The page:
I don't really know if it would work for this, but a long time ago when i was painting models i used to strip paint off metal ones using oven cleaner, a bit later when i had a job, it came in handy again when an old transit van was rusty in the back, there wasn't much to hand so i went in the kitchen found some oven cleaner and it did the trick again.

I suppose when you think about it, it must be pretty tough stuff to tackle built up deposits of carbon.

Michael W

Edited By Michael Walters on 24/07/2016 10:27:02

Neil Wyatt24/07/2016 10:56:03
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18250 forum posts
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Oven cleaner has caustic soda in it, it wills trip paint but will damage aluminium quickly if left on too long.

I don't want to 'spoil' the ultrasonic results, but this is a crop of a before and after shot of the Kittiwake castings.

Neil

before 2.jpg

after.jpg

roy entwistle24/07/2016 10:57:19
1259 forum posts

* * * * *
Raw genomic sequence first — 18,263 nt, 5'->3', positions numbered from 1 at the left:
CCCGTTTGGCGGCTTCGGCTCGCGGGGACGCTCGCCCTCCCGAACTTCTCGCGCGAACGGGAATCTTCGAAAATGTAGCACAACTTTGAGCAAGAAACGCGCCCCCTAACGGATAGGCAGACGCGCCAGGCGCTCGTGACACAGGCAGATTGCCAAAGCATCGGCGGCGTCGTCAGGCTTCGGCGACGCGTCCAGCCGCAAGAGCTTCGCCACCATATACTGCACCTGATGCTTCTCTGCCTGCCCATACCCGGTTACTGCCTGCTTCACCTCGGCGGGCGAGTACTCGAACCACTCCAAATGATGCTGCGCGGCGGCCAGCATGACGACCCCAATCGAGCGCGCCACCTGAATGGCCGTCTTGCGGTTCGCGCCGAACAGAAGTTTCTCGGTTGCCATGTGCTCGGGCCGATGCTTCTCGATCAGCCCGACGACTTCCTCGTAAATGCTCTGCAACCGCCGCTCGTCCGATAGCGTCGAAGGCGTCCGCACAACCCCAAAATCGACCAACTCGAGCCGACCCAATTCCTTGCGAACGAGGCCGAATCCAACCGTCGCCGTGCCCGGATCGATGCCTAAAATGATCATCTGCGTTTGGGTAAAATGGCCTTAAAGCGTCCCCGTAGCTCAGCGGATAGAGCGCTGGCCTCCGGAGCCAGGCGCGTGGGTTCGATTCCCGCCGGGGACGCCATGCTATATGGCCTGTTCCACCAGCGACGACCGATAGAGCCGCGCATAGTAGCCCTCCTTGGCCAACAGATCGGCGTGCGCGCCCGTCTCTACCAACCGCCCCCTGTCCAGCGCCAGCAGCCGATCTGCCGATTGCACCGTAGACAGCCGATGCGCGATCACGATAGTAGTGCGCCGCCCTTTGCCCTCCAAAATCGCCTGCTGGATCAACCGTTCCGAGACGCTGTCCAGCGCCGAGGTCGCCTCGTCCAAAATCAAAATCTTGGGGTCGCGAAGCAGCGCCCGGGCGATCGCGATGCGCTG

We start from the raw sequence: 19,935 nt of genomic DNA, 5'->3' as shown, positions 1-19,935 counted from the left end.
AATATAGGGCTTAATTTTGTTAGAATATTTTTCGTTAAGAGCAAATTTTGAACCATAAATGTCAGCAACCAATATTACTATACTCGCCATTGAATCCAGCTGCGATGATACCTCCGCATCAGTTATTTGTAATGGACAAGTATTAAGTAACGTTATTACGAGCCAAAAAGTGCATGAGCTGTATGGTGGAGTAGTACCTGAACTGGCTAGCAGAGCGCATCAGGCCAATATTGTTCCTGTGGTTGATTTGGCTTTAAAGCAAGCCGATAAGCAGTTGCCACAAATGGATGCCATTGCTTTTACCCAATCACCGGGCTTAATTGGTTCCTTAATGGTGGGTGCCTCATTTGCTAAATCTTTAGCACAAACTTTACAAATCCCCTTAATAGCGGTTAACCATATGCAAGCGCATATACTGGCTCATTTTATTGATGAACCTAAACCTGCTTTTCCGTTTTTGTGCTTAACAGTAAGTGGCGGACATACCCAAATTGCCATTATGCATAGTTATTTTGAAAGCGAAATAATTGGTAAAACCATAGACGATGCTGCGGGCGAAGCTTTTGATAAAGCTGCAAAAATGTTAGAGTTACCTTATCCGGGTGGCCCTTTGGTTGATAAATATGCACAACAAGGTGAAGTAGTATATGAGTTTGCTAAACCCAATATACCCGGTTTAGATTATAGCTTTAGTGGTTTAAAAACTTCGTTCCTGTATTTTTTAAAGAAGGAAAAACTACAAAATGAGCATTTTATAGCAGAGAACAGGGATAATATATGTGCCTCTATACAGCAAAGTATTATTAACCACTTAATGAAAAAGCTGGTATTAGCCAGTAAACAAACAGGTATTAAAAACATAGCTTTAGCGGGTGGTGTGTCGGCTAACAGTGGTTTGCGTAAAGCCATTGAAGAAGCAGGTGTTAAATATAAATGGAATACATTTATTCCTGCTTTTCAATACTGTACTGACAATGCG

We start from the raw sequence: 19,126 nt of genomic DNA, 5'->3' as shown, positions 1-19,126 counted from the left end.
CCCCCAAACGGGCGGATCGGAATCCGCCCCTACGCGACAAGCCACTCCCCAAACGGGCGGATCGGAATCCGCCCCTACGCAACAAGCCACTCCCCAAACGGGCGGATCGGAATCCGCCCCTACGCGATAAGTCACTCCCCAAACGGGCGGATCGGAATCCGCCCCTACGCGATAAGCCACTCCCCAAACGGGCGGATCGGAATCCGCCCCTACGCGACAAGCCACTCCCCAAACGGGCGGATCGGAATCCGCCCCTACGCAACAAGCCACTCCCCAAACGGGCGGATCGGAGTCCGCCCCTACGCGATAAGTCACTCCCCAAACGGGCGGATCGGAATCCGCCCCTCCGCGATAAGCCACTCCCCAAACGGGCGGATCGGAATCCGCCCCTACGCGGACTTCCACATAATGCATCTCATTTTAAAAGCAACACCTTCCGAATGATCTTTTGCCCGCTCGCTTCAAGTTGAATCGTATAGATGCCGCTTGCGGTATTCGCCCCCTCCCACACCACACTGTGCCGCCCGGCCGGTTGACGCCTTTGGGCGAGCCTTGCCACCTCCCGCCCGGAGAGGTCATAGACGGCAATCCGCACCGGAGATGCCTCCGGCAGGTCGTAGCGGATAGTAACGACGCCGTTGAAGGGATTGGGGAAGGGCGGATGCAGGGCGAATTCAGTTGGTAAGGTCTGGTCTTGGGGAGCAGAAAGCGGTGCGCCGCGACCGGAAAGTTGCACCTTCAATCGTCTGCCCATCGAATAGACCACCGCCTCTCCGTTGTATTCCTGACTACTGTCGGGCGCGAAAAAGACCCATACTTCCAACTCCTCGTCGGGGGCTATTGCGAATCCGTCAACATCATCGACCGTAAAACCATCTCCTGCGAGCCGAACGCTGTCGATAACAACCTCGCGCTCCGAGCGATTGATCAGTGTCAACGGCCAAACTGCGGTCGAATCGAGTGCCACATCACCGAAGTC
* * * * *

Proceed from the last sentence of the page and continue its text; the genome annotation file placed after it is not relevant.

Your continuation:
Michael W Oven cleaner is usually caustic soda Can be very nasty

Ian S C24/07/2016 11:36:56
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7468 forum posts
230 photos

For steel you can either use citric acid, you can get it at a home brew shop, or an agricultural supply outlet. Or use the electrolytic method using a solution of WASHING soda in water. A battery charger or similar power supply is required + to the electrode, - to work.

Sorry to hear how this happened in "storage", I think that is one thing that was got right in Christchurch (NZ) after the earth quakes, hundreds(maybe thousands) of shipping containers were/are being used to store house hold contents, all safe and dry.

Ian S C

Cornish Jack24/07/2016 14:53:34
1175 forum posts
163 photos

Many thanks again for all this advice. Trying them out should keep me out of mischief for a while!

Neil - Sod's Law naturally operated with the 'surge' destruction and my large-ish, stainless ex-hospital ultra sonic tank went into one of the many skips of the clean-upangry I have another, domestic size, so may try that with the smaller alli bits.

rgds

Bill

MW24/07/2016 15:47:35
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2051 forum posts
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Posted by roy entwistle on 24/07/2016 10:57:19:

Michael W Oven cleaner is usually caustic soda Can be very nasty

Whoops, well maybe that was a bad idea. I knew it was powerful/ corrosive, but didn't think it would weather aluminium or any substantial chunk of metal for that matter.